LICENSED moneylenders face the prospects of tighter lending rules from late next year.
The authorities are looking to set up a Moneylenders Credit Bureau by then, which moneylenders must use to run compulsory credit checks on potential borrowers.
Lending caps will kick in a year later. This means the total amount a person can borrow will be fixed, regardless of how many moneylenders he borrows from.
It is understood that these details were disclosed by the Law Ministry when it sought views from interested parties on the credit bureau last week.
But the ministry declined to give further details.
A ministry spokesman said: “We are currently reviewing the moneylending regulatory regime and we will share more information when ready.”
The setting up of the bureau was first announced by Senior Minister of State for Law Indranee Rajah in Parliament last month, when the ministry’s annual budget was debated.
Besides using the bureau to curb lending, the authorities are likely to use the data collected to track industry trends and improve controls over the sector, said a source, adding that no taxpayer money will be involved in setting up and running the bureau.
The ministry is understood to have made clear to prospective operators that they would bear the full cost of setting up and running the bureau, by charging moneylenders and borrowers.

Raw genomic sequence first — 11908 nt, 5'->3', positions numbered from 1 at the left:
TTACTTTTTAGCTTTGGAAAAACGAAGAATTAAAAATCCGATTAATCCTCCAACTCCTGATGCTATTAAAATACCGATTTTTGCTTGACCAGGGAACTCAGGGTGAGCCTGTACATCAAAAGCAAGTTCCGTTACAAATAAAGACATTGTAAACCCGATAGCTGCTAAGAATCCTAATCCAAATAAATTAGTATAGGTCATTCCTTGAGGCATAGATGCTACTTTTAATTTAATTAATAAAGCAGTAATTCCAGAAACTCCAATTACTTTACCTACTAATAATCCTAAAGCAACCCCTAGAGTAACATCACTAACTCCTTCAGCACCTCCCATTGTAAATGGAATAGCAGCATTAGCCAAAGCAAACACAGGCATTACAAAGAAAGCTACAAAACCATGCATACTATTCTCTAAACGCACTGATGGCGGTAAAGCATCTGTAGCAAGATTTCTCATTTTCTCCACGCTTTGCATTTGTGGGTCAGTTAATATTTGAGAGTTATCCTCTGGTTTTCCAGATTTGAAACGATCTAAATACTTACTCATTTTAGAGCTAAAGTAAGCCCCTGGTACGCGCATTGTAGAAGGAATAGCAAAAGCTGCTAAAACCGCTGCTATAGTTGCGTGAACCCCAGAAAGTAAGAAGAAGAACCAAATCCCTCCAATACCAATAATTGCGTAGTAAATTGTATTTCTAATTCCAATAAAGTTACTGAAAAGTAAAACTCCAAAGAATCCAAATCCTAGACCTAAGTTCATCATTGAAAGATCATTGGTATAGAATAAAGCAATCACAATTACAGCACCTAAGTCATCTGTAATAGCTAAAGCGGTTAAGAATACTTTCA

Although licensed moneylenders give out less than 1% of consumer loans, the sector has come under recent fire for high interest rates and service fees.
Several MPs such as David Ong, Lim Biow Chuan and Zainal Sapari have called for tighter controls on these moneylenders in the past months, noting late payment interests amounted to a whopping 40% per week.
The ministry said it has stopped issuing new licences for moneylenders since 2012 and safeguards like interest rate caps exist for borrowers earning less than S$30,000 (RM780,000) a year.
There were 209 licensed moneylenders as at 2012.
David Poh, president of the Moneylenders’ Association of Singapore which has more than 150 members, said compulsory credit checks will not pose problems for the industry.
“Some of us are already doing it,” he said. — The Straits Times / Asia News Network
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